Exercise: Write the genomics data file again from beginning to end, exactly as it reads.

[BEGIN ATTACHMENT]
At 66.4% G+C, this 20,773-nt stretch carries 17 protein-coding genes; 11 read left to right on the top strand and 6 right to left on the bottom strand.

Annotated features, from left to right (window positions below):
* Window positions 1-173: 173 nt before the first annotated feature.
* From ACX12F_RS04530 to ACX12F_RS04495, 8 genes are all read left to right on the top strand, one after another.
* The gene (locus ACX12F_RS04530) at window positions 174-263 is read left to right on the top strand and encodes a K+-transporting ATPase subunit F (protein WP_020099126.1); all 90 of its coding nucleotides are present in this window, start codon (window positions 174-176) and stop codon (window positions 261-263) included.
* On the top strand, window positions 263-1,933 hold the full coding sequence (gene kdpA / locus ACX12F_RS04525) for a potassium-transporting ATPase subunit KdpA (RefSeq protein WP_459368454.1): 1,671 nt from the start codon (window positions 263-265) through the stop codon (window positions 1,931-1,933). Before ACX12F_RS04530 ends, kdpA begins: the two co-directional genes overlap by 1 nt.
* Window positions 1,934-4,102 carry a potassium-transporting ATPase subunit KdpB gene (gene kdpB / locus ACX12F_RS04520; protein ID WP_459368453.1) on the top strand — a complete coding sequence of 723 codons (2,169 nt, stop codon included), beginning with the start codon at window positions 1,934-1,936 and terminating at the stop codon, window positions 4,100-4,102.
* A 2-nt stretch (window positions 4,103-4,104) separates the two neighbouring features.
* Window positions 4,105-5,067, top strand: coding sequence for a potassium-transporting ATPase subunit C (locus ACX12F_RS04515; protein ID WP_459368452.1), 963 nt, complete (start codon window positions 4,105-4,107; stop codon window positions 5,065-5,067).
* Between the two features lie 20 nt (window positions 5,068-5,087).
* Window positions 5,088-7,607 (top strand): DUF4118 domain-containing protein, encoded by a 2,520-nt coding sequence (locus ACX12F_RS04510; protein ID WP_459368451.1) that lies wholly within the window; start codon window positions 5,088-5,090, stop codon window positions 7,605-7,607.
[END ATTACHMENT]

At 66.4% G+C, this 20,773-nt stretch carries 17 protein-coding genes; 11 read left to right on the top strand and 6 right to left on the bottom strand.

Annotated features, from left to right (window positions below):
* Window positions 1-173: 173 nt before the first annotated feature.
* From ACX12F_RS04530 to ACX12F_RS04495, 8 genes are all read left to right on the top strand, one after another.
* The gene (locus ACX12F_RS04530) at window positions 174-263 is read left to right on the top strand and encodes a K+-transporting ATPase subunit F (protein WP_020099126.1); all 90 of its coding nucleotides are present in this window, start codon (window positions 174-176) and stop codon (window positions 261-263) included.
* On the top strand, window positions 263-1,933 hold the full coding sequence (gene kdpA / locus ACX12F_RS04525) for a potassium-transporting ATPase subunit KdpA (RefSeq protein WP_459368454.1): 1,671 nt from the start codon (window positions 263-265) through the stop codon (window positions 1,931-1,933). Before ACX12F_RS04530 ends, kdpA begins: the two co-directional genes overlap by 1 nt.
* Window positions 1,934-4,102 carry a potassium-transporting ATPase subunit KdpB gene (gene kdpB / locus ACX12F_RS04520; protein ID WP_459368453.1) on the top strand — a complete coding sequence of 723 codons (2,169 nt, stop codon included), beginning with the start codon at window positions 1,934-1,936 and terminating at the stop codon, window positions 4,100-4,102.
* A 2-nt stretch (window positions 4,103-4,104) separates the two neighbouring features.
* Window positions 4,105-5,067, top strand: coding sequence for a potassium-transporting ATPase subunit C (locus ACX12F_RS04515; protein ID WP_459368452.1), 963 nt, complete (start codon window positions 4,105-4,107; stop codon window positions 5,065-5,067).
* Between the two features lie 20 nt (window positions 5,068-5,087).
* Window positions 5,088-7,607 (top strand): DUF4118 domain-containing protein, encoded by a 2,520-nt coding sequence (locus ACX12F_RS04510; protein ID WP_459368451.1) that lies wholly within the window; start codon window positions 5,088-5,090, stop codon window positions 7,605-7,607.